Dr. Thomas Frieden, former director for the Centers for Disease Control and Prevention, said this week that if New York had implemented social distancing measures even just two weeks sooner, it could have reduced the state's death toll by up to 80%.
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In an interview with the New York Times, Frieden — who also previously served as commissioner of New York City's health department — said that the COVID-19 was spreading across the state before anyone was even aware.
"Flu was coming down, and then you saw this new ominous spike," he said. "And it was COVID."
He added, "You have to move really fast. Hours and days. Not weeks. Once it gets a head of steam, there is no way to stop it."
Freiden told the paper that if the city and the state had closed schools, stores, and restaurants and implemented other social-distancing tactics just a couple weeks earlier, the disease's death toll might have been cut by 50% to 80%.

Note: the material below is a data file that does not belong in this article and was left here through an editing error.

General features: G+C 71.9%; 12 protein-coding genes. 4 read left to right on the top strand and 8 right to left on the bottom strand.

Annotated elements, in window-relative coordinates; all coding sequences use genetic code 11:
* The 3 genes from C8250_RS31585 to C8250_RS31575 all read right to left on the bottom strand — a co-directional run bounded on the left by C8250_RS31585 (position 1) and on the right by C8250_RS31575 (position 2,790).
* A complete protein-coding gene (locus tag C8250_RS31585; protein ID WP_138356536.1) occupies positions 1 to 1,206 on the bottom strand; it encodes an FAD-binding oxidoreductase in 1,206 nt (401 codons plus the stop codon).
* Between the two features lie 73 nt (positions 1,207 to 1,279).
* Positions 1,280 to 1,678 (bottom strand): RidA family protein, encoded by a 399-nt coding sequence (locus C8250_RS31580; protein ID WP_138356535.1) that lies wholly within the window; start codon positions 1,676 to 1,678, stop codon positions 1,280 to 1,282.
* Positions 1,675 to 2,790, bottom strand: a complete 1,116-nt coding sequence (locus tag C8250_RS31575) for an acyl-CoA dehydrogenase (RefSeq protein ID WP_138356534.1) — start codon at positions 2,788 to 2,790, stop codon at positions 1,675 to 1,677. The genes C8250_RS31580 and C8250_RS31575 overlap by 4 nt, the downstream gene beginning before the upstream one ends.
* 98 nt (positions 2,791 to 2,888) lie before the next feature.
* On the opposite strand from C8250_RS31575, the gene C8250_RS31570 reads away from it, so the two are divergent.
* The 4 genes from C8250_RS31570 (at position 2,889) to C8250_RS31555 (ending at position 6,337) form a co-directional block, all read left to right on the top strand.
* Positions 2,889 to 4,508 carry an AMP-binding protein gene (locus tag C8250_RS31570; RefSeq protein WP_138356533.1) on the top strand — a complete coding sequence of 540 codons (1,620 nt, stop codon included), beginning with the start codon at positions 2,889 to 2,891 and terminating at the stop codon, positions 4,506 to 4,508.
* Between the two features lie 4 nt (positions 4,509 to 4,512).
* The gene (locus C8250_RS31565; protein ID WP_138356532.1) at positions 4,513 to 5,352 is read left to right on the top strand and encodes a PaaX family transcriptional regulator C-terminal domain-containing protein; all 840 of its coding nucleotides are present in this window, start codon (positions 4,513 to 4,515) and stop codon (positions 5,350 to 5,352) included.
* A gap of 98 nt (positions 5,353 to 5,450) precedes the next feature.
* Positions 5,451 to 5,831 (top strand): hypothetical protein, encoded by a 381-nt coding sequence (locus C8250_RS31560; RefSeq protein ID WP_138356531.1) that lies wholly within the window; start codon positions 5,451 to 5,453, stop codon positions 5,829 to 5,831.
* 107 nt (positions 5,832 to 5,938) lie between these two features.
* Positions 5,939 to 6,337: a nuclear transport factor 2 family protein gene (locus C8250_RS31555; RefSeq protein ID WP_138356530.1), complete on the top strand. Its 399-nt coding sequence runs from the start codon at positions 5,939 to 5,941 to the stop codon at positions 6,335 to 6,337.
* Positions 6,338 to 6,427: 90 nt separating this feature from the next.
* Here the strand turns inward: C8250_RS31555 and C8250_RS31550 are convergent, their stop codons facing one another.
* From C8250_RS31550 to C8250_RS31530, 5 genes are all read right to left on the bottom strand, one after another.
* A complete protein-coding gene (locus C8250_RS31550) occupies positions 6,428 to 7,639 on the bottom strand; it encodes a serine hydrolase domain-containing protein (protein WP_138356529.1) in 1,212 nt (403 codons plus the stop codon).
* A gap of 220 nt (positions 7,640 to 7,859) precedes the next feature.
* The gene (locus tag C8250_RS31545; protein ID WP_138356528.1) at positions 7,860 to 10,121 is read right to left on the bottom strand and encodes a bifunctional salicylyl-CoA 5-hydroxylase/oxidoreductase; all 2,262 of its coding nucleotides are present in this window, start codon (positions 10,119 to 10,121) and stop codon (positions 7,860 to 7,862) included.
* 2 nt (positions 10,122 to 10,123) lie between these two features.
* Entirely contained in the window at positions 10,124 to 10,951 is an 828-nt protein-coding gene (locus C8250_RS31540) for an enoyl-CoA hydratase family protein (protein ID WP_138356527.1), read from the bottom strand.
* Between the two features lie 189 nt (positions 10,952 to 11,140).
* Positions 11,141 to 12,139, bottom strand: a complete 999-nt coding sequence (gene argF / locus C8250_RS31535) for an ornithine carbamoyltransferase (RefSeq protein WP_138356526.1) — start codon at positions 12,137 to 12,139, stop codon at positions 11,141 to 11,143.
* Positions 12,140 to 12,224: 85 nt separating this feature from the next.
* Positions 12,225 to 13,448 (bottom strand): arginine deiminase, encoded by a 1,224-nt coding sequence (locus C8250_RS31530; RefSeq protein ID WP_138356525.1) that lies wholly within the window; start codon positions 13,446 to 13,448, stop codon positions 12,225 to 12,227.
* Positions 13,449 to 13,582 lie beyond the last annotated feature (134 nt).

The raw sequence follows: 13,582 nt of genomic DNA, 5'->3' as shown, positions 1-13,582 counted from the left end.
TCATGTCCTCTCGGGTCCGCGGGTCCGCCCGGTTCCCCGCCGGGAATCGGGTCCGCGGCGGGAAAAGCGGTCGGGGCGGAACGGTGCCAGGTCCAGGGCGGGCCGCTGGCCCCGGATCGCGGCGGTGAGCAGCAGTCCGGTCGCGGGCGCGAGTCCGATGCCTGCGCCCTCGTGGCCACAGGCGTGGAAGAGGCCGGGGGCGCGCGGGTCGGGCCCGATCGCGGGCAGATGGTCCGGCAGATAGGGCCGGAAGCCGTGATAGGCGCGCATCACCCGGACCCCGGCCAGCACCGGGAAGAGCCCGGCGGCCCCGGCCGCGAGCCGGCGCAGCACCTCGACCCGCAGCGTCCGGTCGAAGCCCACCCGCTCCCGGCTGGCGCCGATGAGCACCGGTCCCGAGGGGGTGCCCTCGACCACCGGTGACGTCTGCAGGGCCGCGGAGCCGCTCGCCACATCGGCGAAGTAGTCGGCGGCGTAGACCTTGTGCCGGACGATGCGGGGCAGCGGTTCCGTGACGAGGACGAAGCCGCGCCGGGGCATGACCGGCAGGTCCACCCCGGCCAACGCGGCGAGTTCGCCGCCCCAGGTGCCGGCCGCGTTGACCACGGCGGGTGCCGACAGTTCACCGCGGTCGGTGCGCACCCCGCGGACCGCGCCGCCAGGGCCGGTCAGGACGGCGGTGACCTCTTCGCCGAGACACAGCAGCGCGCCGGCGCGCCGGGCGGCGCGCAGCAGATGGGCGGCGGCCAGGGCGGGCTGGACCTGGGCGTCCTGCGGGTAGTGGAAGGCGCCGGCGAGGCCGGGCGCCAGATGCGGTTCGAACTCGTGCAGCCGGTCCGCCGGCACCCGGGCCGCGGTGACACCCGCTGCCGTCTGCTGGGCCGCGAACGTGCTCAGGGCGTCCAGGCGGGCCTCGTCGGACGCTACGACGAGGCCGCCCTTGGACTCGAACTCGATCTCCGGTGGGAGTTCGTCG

New York's statewide stay-at-home order went into effect on March 22, likely weeks after the virus began to spread in the state and across the U.S.
In March, Frieden said that social distancing strategies are of utmost importance.
"This is a war," he wrote in a CNN editorial. "And in war, strategy is important. The leading concept, now remarkably widely understood, is flattening the curve. This is an important tactic to protect patients and health care workers from a surge that can overwhelm our hospitals, increase death rates and put health care workers' lives at risk. But it is not a strategy. A month ago today, my organization, which focuses on preventing epidemics, published a concept of operations showing the shading of containment into mitigation, and the need to pause contact tracing when it became impractical and scale up social distancing interventions."
At the time of this writing, New York has at least 140,386 confirmed COVID-19 cases across the state, and at least 5,489 people have died because of the deadly virus.